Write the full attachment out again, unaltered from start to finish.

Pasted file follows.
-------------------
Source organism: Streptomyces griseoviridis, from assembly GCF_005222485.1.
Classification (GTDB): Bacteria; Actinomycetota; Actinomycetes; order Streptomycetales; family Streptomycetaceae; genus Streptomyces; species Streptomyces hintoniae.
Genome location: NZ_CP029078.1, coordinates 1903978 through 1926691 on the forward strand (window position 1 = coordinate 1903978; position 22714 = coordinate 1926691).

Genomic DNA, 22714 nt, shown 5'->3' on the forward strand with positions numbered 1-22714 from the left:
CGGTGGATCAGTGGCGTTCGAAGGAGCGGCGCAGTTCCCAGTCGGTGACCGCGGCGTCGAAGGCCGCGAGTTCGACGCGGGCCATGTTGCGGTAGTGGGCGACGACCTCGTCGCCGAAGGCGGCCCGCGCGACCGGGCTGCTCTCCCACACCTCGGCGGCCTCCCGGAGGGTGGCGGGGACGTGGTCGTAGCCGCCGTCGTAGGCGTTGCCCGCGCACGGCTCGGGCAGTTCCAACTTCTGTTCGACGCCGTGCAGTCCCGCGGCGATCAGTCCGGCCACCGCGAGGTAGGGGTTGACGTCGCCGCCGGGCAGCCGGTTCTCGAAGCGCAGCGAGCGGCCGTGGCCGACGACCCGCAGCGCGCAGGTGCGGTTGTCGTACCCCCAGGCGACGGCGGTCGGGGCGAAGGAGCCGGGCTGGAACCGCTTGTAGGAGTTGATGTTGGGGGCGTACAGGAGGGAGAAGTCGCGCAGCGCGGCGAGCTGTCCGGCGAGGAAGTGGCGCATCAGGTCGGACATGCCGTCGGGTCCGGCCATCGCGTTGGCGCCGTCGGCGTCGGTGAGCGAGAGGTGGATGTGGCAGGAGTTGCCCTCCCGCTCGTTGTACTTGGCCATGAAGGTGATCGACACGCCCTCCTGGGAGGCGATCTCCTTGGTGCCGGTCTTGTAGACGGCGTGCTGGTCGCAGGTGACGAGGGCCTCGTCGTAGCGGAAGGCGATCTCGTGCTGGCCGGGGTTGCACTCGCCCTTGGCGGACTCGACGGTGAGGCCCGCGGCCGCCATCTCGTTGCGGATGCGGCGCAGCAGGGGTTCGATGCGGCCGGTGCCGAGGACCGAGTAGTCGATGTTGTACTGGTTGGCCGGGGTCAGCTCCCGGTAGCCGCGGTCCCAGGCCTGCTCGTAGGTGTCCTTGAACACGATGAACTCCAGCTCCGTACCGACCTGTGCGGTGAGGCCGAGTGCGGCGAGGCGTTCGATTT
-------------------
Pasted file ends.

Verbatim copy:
Source organism: Streptomyces griseoviridis, from assembly GCF_005222485.1.
Classification (GTDB): Bacteria; Actinomycetota; Actinomycetes; order Streptomycetales; family Streptomycetaceae; genus Streptomyces; species Streptomyces hintoniae.
Genome location: NZ_CP029078.1, coordinates 1903978 through 1926691 on the forward strand (window position 1 = coordinate 1903978; position 22714 = coordinate 1926691).

Genomic DNA, 22714 nt, shown 5'->3' on the forward strand with positions numbered 1-22714 from the left:
CGGTGGATCAGTGGCGTTCGAAGGAGCGGCGCAGTTCCCAGTCGGTGACCGCGGCGTCGAAGGCCGCGAGTTCGACGCGGGCCATGTTGCGGTAGTGGGCGACGACCTCGTCGCCGAAGGCGGCCCGCGCGACCGGGCTGCTCTCCCACACCTCGGCGGCCTCCCGGAGGGTGGCGGGGACGTGGTCGTAGCCGCCGTCGTAGGCGTTGCCCGCGCACGGCTCGGGCAGTTCCAACTTCTGTTCGACGCCGTGCAGTCCCGCGGCGATCAGTCCGGCCACCGCGAGGTAGGGGTTGACGTCGCCGCCGGGCAGCCGGTTCTCGAAGCGCAGCGAGCGGCCGTGGCCGACGACCCGCAGCGCGCAGGTGCGGTTGTCGTACCCCCAGGCGACGGCGGTCGGGGCGAAGGAGCCGGGCTGGAACCGCTTGTAGGAGTTGATGTTGGGGGCGTACAGGAGGGAGAAGTCGCGCAGCGCGGCGAGCTGTCCGGCGAGGAAGTGGCGCATCAGGTCGGACATGCCGTCGGGTCCGGCCATCGCGTTGGCGCCGTCGGCGTCGGTGAGCGAGAGGTGGATGTGGCAGGAGTTGCCCTCCCGCTCGTTGTACTTGGCCATGAAGGTGATCGACACGCCCTCCTGGGAGGCGATCTCCTTGGTGCCGGTCTTGTAGACGGCGTGCTGGTCGCAGGTGACGAGGGCCTCGTCGTAGCGGAAGGCGATCTCGTGCTGGCCGGGGTTGCACTCGCCCTTGGCGGACTCGACGGTGAGGCCCGCGGCCGCCATCTCGTTGCGGATGCGGCGCAGCAGGGGTTCGATGCGGCCGGTGCCGAGGACCGAGTAGTCGATGTTGTACTGGTTGGCCGGGGTCAGCTCCCGGTAGCCGCGGTCCCAGGCCTGCTCGTAGGTGTCCTTGAACACGATGAACTCCAGCTCCGTACCGACCTGTGCGGTGAGGCCGAGTGCGGCGAGGCGTTCGATTT